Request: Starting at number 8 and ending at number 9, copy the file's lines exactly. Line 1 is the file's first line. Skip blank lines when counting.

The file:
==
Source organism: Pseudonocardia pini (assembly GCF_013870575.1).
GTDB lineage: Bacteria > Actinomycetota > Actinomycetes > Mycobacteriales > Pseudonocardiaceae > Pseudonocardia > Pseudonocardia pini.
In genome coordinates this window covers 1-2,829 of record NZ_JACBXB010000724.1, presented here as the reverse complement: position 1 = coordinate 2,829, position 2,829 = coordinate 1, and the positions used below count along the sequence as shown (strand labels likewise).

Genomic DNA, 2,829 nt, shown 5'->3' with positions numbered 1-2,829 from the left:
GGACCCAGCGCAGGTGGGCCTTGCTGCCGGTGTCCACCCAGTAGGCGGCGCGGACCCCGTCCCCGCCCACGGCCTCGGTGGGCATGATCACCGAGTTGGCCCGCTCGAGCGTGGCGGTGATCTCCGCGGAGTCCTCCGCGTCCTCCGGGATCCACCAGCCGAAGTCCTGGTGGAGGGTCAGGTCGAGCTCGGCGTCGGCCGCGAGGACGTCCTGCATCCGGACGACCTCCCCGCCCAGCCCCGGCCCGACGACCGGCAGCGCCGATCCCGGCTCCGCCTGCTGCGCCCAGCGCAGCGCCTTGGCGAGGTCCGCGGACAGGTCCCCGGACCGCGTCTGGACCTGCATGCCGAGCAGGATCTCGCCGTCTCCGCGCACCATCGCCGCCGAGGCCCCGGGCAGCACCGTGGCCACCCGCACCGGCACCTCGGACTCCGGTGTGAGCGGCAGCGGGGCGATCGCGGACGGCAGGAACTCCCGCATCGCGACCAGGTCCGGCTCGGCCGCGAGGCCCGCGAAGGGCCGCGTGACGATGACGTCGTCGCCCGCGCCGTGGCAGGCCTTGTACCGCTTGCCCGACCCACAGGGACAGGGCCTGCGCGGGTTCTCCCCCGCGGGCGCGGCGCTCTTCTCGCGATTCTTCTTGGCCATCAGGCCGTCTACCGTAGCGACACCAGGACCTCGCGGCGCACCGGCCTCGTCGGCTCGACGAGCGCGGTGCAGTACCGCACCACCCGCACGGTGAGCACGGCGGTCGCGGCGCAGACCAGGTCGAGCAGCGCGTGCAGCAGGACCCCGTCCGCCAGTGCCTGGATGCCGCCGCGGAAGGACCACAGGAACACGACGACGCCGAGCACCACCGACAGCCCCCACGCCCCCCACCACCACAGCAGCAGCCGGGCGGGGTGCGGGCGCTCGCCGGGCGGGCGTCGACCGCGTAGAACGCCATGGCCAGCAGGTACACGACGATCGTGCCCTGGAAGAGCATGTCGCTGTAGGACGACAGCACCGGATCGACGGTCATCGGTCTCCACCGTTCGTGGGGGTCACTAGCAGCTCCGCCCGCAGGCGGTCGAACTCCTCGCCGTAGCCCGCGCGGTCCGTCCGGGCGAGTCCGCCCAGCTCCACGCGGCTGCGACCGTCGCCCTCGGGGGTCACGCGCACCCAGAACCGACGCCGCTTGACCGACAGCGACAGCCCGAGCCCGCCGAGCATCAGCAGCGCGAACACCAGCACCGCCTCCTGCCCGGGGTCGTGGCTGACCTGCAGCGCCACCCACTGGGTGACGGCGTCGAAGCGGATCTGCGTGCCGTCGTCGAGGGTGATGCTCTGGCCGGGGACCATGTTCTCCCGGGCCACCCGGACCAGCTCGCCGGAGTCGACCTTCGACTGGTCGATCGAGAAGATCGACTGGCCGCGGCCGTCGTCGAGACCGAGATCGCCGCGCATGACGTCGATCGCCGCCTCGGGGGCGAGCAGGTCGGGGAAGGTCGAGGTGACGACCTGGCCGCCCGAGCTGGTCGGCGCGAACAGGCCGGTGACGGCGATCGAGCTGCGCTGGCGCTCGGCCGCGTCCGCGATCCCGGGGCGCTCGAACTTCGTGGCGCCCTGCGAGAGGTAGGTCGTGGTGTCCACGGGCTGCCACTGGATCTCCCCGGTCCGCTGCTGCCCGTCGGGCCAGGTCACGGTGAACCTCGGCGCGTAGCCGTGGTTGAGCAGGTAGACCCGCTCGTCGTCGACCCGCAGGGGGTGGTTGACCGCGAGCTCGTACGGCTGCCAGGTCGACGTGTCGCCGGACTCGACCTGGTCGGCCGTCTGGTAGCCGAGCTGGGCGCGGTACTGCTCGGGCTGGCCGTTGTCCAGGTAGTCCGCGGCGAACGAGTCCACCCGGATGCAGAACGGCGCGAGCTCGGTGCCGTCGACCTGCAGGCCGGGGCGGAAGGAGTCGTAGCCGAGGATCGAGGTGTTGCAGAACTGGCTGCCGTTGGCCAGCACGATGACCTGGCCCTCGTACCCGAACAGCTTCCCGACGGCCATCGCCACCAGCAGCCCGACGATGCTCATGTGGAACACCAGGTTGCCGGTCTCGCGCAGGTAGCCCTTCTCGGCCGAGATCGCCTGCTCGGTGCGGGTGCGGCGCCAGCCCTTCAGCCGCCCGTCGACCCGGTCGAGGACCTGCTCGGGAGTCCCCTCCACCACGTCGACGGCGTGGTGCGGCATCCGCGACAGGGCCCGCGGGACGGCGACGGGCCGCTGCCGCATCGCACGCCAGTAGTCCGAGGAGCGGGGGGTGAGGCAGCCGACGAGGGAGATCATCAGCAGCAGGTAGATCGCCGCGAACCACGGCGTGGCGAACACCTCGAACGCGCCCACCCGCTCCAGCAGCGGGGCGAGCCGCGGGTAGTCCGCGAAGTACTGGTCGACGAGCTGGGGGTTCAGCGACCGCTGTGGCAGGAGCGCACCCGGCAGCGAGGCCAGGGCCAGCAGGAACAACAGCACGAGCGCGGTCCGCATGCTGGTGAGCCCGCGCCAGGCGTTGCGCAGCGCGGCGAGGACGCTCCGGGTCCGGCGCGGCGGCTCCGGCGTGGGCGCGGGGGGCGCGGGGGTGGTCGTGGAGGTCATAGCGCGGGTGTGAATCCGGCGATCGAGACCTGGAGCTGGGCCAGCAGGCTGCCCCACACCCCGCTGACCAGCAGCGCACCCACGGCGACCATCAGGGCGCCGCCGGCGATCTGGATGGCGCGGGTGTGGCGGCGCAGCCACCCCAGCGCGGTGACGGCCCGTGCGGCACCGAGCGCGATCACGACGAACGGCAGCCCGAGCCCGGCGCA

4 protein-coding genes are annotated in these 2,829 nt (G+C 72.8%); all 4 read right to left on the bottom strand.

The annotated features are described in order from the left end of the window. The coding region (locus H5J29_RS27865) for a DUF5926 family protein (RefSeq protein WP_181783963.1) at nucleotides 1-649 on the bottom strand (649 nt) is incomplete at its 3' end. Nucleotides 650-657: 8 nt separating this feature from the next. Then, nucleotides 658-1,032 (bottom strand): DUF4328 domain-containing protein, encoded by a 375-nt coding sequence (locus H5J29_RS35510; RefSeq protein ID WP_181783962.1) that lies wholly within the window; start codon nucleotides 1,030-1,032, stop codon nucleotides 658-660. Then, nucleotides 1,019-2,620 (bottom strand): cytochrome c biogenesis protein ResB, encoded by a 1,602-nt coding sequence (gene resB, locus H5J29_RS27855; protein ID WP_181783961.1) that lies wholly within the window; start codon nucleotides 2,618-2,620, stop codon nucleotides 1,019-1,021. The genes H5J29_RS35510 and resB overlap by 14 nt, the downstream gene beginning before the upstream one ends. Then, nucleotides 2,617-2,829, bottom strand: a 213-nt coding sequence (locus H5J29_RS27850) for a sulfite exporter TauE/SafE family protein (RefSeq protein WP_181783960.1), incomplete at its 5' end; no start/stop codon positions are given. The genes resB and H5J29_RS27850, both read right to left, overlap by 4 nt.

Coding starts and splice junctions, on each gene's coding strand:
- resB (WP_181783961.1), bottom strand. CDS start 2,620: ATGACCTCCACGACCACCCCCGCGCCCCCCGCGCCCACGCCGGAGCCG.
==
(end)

Coding starts and splice junctions, on each gene's coding strand:
- resB (WP_181783961.1), bottom strand. CDS start 2,620: ATGACCTCCACGACCACCCCCGCGCCCCCCGCGCCCACGCCGGAGCCG.